Sex & Dating | October 7, 2020 11:26 am

Study Says Deep-Voiced Men Are More Likely to Cheat

A deep voice may be a turn-on for potential romantic partners, but it should also be a warning sign

man talking on phone
The voice of a cheater
Halfpoint Images

In news that is really not terribly surprising for anyone familiar with the sexy, deep-voiced Don Draper archetype, a recent study has suggested men with low voices are more likely to cheat.

The study, conducted by Chinese researchers and published in the journal Personality and Individual Differences found that deep-voiced, traditionally “masculine” sounding men are “more likely to engage in infidelity” than their higher-voiced counterparts.

Researchers arrived at this conclusion by surveying a group of heterosexual, Mandarin-speaking university students — including 116 men and 145 women — and recording their voices to determine pitch. Participants were then asked to rank how likely they were to remain faithful to a romantic partner on a scale of one to seven. While the study revealed no strong correlation between female voice pitch and cheating tendencies, men with deeper voices did tend to report a greater propensity for infidelity.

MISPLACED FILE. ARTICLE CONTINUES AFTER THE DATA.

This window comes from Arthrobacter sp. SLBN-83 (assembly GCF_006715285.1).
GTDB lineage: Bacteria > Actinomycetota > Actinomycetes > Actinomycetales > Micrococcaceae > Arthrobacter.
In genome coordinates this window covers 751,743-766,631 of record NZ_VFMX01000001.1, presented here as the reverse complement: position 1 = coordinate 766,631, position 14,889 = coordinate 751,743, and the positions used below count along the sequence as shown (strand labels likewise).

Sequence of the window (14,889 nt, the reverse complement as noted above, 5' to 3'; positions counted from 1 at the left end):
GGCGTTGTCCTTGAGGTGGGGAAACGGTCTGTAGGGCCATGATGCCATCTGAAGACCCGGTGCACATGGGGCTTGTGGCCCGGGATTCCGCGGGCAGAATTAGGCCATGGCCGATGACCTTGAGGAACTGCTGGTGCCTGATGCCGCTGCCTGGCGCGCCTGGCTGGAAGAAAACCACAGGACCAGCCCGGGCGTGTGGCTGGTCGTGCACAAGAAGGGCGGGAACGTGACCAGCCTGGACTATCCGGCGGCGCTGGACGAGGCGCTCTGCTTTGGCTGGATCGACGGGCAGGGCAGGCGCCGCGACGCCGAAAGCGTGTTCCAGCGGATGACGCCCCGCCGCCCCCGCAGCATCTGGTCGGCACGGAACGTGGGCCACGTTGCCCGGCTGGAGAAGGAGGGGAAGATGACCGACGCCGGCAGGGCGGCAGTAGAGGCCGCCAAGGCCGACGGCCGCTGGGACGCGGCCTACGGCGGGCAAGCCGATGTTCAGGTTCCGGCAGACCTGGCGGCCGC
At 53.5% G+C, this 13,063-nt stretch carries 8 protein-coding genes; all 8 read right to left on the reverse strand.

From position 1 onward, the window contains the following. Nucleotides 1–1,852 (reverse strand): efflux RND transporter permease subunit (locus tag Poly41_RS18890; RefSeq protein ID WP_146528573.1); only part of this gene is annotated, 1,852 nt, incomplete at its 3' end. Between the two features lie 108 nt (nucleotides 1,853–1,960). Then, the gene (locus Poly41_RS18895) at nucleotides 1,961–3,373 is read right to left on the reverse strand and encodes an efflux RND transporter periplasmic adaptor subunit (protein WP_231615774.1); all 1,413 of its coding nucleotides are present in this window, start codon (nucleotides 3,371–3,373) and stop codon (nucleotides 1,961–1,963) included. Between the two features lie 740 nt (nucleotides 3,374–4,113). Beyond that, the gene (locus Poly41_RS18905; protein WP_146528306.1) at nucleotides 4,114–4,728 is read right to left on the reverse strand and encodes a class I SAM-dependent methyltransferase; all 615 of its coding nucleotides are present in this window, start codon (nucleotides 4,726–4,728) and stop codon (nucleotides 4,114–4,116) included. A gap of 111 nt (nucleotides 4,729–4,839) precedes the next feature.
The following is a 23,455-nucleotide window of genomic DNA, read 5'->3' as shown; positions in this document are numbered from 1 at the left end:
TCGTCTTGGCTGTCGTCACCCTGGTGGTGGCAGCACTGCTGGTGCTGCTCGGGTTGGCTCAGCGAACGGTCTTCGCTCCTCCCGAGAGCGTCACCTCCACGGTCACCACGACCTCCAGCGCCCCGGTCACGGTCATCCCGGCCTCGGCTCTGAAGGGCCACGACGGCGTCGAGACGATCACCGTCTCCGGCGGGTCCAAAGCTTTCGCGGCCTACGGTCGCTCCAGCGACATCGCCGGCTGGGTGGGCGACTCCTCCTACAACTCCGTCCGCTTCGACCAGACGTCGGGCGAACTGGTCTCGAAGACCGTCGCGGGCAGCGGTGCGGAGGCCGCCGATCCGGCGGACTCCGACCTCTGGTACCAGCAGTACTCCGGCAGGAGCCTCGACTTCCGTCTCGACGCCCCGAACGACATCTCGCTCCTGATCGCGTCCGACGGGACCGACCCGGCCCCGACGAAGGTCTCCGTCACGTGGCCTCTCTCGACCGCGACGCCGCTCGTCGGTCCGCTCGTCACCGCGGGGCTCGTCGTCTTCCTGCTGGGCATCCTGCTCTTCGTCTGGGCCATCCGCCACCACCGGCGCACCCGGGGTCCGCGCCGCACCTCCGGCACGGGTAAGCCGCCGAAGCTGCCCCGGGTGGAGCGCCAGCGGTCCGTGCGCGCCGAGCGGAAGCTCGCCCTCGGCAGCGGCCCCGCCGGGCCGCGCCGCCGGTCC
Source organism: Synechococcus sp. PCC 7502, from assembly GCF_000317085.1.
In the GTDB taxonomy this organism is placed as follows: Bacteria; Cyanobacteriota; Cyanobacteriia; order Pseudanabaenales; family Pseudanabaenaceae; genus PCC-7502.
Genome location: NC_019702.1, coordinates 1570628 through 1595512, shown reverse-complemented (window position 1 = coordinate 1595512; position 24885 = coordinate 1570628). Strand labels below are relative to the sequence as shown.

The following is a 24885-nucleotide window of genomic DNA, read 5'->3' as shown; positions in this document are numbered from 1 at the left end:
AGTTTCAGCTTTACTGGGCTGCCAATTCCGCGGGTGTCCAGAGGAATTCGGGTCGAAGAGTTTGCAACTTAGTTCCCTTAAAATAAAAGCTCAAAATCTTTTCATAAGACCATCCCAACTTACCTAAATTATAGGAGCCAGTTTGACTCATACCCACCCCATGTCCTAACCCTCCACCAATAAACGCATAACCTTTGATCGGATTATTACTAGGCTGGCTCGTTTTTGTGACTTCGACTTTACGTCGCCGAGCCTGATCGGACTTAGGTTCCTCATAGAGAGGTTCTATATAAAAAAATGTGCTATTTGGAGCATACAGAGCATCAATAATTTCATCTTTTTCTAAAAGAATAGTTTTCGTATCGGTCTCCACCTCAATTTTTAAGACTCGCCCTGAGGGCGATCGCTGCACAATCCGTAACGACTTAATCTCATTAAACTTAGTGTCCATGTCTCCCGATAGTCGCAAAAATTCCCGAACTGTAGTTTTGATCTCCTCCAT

This, researchers surmised, may be because deep voices in men “enhance their status among other men or their attractiveness to women, thereby increasing their chances of obtaining more or higher-quality partners.” In other words, men know their deep voices are sexy, and they’re not about to squander that high sexual market value on faithful monogamy.

A previous study from 2013 also suggested a link between deep voices and infidelity, as well as women’s attraction to both. In that study, women reported being more attracted to men with deeper voices, and that attraction only increased the more likely they thought the guy was to cheat.

Meanwhile, there’s also some biological grounding to these findings. Lower voices tend to indicate higher testosterone levels, which have a tendency to “interfere with romantic relationship functioning” by encouraging stereotypical seed-spreading promiscuity in men, according to the study’s researchers.

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